kaffé teknik (Handpresso)

Whilst my work often involves learning technologies, there are other sorts of technologies that increasingly improve the quality of my life. Some are enhancing technologies (making the OK good, or the good better); others enabling technologies (making something possible). Again, not unlike learning technologies.

It’s something of a statement, therefore, that this post is not about my new iPhone 6 Plus (which I love)…it’s about a coffee maker. Je vous présente le Handpresso Wild:

The backstory

About a month before Christmas I was making my usual morning coffee, using my filter drip cheap-and-cheerful setup. Took one sip and thought “life is too short,” and poured the warm cup of mediocrity down the drain. While still living in Vancouver we had a decent home espresso machine. It did an decent job making espresso, but the steaming mechanism didn’t produce anything better than microwaved milk whipped with a battery operated frother.

Himself, meanwhile, has been making stove top espresso with an old school Italian boiler espresso pot–something I’ve always found tends to burn the espresso. I know lots of people that use Keurigs (don’t really like the coffee quality) or Nespresso (better quality) machines, but I wasn’t keen to lock into a proprietary “pod” format that becomes relatively expensive relatively quickly.

So I started googling for espresso machines and came across this product (not yet in production), which looked interesting but had relatively little available quality data. This looked more intriguing…but it makes filter drip coffee rather than espresso (think: high tech French press). Rather quickly reviews converged around the Handpresso.

La machine

There are two types of Handpresso:

  1. The Handpresso Wild, which is hand pumped
  2. The Handpresso Auto, which runs off a 12v car lighter port

The sloth in me thought the second would be better: plug it in and it heats the water and creates the pressure to extract great espresso. Except that I don’t have a 12v jack in my kitchen. And it only accepts Easy Serving Espresso (ESE) pods: there’s no easy way to take recently ground beans from local sources and use them with the Auto.

The Wild works with ESE pods, but also includes a filter for using your own coffee. You do, however, manually pump up the pressure–which is like a bicycle pump, but usually only takes a few short sharp pumps to get into the “green” zone required for a nice shot of espresso.

How to make a great coffee with Handpresso

It helps if you have a kettle that has options for different temperatures, since you shouldn’t use boiling water when making espresso: a temperature between 90C and 95C is usually ideal. A standard kettle works, just wait at least a minute before you use the water to make a coffee.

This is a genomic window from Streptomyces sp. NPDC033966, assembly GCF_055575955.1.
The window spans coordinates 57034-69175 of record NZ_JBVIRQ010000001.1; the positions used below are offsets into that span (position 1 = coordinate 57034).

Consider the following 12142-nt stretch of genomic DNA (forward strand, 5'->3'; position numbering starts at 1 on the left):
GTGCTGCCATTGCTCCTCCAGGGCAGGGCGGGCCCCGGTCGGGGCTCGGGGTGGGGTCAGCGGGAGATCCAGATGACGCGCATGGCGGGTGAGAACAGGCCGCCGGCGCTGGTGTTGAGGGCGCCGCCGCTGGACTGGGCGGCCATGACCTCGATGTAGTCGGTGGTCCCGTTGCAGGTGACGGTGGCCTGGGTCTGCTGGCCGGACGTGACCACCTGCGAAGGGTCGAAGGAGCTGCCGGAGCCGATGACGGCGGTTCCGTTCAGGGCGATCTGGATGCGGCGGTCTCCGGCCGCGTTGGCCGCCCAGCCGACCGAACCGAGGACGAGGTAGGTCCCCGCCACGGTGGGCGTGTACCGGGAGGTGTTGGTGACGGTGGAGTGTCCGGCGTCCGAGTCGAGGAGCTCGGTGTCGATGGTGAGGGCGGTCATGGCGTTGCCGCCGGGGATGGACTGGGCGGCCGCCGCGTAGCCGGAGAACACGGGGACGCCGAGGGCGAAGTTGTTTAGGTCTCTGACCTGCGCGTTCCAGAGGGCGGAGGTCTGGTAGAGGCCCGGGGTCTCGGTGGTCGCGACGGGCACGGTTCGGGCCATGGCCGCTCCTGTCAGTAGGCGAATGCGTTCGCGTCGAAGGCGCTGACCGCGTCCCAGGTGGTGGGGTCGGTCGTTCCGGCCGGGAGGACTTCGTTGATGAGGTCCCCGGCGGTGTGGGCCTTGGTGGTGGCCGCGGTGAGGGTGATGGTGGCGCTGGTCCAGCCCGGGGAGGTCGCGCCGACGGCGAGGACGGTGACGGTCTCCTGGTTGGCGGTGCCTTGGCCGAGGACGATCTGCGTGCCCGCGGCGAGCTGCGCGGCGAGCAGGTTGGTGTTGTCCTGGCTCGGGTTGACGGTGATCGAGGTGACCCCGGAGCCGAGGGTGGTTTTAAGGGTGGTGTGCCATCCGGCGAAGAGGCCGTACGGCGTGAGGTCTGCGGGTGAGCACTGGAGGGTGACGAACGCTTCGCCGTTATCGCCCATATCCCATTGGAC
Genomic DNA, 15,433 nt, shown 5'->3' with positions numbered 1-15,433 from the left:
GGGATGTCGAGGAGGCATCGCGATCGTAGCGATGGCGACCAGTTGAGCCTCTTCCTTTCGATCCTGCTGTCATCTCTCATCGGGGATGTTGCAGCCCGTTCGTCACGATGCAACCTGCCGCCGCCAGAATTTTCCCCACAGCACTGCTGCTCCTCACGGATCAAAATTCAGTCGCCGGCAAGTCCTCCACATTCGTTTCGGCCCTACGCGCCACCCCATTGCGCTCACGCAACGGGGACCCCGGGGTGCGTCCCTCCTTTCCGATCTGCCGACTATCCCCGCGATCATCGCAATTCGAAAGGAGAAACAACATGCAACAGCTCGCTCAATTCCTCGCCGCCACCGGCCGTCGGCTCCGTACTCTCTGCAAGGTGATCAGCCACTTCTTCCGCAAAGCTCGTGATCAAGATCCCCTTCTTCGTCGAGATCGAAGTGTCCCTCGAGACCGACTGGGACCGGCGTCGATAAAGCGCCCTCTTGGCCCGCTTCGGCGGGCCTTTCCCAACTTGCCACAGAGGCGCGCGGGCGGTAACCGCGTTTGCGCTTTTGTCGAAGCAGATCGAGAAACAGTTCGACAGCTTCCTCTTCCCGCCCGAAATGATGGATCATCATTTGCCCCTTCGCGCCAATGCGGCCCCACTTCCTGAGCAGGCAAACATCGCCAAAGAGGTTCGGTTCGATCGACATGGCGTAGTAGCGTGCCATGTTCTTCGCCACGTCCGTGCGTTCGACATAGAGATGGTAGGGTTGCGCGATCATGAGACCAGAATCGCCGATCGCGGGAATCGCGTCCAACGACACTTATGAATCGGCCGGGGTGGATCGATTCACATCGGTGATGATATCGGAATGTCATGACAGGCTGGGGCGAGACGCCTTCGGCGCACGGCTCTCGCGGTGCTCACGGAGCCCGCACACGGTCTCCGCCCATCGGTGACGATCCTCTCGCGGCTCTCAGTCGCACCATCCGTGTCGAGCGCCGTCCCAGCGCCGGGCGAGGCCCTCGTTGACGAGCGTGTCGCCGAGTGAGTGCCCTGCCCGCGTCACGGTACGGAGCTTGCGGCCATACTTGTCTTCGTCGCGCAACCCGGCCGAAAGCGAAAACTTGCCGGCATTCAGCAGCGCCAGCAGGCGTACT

When using my own coffee and the manually filled filter:

  1. Turn on the kettle.
  2. For a flat white or latte, put a small portion of milk into your cup.
  3. Fill the filter with espresso ground coffee. Use the end of the handle to tamp down. Keep adding coffee until the filter is filled to the brim and firmly tamped down. Important: there is a bit of “give” in the mesh screen: make sure you press firmly down, otherwise your coffee will be too loosely packed and you’ll end up with weak coffee.
  4. Gently brush off the loose grinds on the outside of the filter, especially the underside (to avoid grinds in your beverage).
  5. Press the button on the Handpresso Wild so it is sticking out on the side where the pressure indicator is. This is what you will press to pull your espresso shot.
  6. Pump up your machine until the pressure valve is in the green zone: short jabs work better, since it’s the last bit of the pumping action that increases the pressure. If you accidently go into the red zone, release the pressure and start again.
  7. Fill to the brim the machine with hot water. Heating the machine makes for a much better coffee.
  8. Put milk in the microwave for 1 minute.
  9. Reheat kettle.
  10. Pour water out of the machine by turning it upside down.  Refill with the kettle.
  11. Put in your filter/coffee.
  12. Place the cover in place, push down gently, then turn until it is locked in place.
  13. Get your hot milk out of the microwave.
  14. Turn the machine over so you can see the pressure indicator. Press the button.
  15. It takes between 10 and 20 seconds usually for the espresso to finish pressing.
  16. Use your frother to mix the coffee and hot milk into a lovely beverage.

There are lots of videos on YouTube that demo how to use the machine as well.

To pod or not to pod

Getting reasonably priced ESE pods in New Zealand isn’t easy. So I went to Amazon and ordered two different versions of Lucaffé pods: their classic and Arabica pods. Even with shipping to New Zealand (using YouShop), they worked out to less than 70 cents a beverage.

The reviews on Amazon were bang-on as well. Both produce a surprisingly good espresso, but the Arabica has that little extra tang  of bitterness that I really love in an espresso. My local beans are a nicer coffee–nicer than nice, rather than nicer than not nice. When I’m travelling the convenience of the ESE pods will mean no mess and much faster to make. I’ve got a dual voltage portable kettle too, in case I’m in a hotel that doesn’t provide one in the room.

Why stop at one?

I have been so impressed with the Handpresso Wild that I ordered a second one for  my office. In less than 2 months the outlay for the device, coffee and shipping will be offset by the daily savings on making my own coffee rather than buying one in a café (@$4/coffee). I’m also looking forward to being able to make a coffee in my room whilst conferencing, rather than searching for somewhere to get a decent coffee. Last year in Barcelona I struggled to find anywhere open before 08h that made espresso, except Starbucks.

And no, I don’t includes Starbucks when I say “decent coffee”…